-Ada Lann

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Noise-musician makes a pop record

Shaw

Sometimes our open blog page feels like a mailbag or a therapy session:

Noise-musician makes a pop record

Shaw used to play in a band called Railcars, who the Deli seems to love. Shaw has also been interviewed by the Deli, which was kind of awkward because he was a little drunk at the time. Now, Shaw makes music in the comfort of a bedroom (the same one where Cathedral With No Eyes was recorded). Shaw's new 5-song EP is titled "Pretending We're Not Animals," and talks are already underway to release a 7" in January with a locally recognized label. Thanks a lot, Deli!

You can post about your Bay Area band band by visiting this site.

-Nicole

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The Stone Foxes at The Hotel Utah

The Stone Foxes Rock n’ Roll Spectacle from Joe W. Shapiro on Vimeo.

Just in case you missed all the action during The Stone Foxes month long residency at the Hotel Utah [or if you just want to re-live the magic] The Deli SF now presents, for your viewing pleasure, The Stone Foxes Rock n' Roll Spectacle.

Stay tuned for a new Deli SF show announcement soon!

-Nicole

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Superfinos VTO, Aspect and Con Brio at Kimo's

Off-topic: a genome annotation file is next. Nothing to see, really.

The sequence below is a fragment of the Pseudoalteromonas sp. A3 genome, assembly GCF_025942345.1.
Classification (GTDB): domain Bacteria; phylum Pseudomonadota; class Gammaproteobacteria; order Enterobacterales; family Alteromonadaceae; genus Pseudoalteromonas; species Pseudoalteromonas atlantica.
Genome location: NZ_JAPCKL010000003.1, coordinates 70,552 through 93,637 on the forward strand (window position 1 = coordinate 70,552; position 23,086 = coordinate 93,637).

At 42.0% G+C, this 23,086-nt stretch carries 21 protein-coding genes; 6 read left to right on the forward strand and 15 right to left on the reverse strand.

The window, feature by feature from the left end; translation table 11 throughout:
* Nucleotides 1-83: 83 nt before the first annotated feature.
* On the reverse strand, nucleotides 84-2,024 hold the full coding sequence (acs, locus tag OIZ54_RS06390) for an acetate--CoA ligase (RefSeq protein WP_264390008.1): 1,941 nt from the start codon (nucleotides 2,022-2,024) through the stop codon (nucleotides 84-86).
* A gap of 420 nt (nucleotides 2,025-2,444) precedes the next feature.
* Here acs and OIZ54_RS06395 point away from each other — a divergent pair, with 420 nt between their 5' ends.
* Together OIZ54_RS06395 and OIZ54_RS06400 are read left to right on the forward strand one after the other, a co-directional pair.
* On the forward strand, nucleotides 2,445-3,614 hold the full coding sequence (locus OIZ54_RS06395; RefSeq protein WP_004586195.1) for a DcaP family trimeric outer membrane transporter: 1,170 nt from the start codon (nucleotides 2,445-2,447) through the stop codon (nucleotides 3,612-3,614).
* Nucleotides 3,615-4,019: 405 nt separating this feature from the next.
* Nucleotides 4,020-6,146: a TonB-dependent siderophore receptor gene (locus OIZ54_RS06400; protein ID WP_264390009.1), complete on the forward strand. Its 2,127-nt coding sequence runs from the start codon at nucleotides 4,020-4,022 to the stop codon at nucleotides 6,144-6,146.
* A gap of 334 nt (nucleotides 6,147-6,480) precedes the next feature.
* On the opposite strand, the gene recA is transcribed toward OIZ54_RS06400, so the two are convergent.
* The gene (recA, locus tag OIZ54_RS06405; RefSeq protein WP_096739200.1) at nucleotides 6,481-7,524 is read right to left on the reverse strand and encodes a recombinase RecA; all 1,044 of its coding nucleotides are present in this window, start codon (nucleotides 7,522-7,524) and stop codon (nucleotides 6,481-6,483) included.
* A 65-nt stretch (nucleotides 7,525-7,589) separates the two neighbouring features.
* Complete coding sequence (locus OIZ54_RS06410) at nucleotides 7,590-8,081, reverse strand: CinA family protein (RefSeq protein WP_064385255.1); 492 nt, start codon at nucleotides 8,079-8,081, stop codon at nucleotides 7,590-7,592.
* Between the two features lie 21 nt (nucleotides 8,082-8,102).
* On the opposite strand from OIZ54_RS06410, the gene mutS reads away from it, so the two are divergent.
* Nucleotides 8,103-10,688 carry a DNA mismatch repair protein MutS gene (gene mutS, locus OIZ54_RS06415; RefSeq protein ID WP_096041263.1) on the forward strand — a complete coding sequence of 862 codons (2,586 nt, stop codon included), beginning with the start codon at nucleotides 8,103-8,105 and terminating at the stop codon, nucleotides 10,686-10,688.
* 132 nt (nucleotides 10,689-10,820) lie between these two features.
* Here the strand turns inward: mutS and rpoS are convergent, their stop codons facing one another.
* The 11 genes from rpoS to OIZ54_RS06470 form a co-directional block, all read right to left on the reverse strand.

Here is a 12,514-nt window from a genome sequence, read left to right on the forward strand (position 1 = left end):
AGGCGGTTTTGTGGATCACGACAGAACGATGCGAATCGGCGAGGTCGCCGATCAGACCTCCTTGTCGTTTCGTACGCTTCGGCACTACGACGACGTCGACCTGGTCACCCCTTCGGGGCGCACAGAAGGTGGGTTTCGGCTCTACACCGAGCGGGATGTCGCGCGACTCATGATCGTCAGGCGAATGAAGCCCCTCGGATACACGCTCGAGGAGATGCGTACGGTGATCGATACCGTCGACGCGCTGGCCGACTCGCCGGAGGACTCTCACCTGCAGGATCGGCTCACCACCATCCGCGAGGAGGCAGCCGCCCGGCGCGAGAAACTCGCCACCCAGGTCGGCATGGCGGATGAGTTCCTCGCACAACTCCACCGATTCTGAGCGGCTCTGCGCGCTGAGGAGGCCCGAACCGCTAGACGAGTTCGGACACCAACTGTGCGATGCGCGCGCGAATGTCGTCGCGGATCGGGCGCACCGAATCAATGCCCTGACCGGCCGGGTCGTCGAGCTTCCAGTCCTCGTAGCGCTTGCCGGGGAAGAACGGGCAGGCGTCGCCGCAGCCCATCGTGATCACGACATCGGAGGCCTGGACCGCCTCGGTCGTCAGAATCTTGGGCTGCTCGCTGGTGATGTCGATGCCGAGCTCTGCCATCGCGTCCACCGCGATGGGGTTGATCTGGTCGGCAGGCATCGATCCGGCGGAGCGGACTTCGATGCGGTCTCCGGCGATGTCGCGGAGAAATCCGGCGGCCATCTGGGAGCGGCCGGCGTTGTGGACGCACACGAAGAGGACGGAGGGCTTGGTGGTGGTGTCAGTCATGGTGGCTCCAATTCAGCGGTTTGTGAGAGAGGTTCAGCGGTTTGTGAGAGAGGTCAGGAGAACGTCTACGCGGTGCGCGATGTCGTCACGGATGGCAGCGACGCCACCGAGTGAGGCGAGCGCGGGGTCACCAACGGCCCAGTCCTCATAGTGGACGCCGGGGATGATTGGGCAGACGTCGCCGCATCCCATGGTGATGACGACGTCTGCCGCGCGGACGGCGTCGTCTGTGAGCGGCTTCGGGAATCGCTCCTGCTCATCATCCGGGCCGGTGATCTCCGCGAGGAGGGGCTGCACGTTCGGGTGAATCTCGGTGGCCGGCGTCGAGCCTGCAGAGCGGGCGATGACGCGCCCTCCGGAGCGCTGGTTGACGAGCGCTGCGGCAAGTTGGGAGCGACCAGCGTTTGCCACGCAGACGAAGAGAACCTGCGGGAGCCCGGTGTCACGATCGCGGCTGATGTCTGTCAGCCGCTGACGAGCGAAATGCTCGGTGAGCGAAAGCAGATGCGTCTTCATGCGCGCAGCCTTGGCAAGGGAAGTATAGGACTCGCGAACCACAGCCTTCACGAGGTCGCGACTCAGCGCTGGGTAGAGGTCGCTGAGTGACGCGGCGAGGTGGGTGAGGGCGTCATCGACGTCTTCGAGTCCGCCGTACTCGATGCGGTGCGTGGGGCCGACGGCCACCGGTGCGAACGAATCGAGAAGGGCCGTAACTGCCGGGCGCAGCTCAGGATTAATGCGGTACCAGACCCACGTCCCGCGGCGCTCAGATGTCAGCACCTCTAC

Kimo's

Check it out! Tonight at Kimo's The Deli SF Artist of the Month, Superfinos VTO play with The Deli Portland's Artist of the Month Bodhi! Two solid acts from two west coast cities in one night. San Francisco's Aspect and Con Brio open. 9pm sharp!

-Nicole

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From our Open Blog: Con Brio

This entry was an exciting find in our open blog. You can post about your Bay Area band band by visiting this site.

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Con Brio's songs feature powerful, soulful vocals backed by a no-nonsense, deep-pocket rhythm section. "Xandra Corpora's vocals are stunning....The band, tight as a bungee cord, is a funky, acoustic, jazz/blues casserole. That's right-casserole. What's more, they kill it live." -Bricks and Mortar Media

Con Brio plays El Valenciano on November 18th. 1153 Valencia St @ 22nd St, San Francisco, California 94110

-Nicole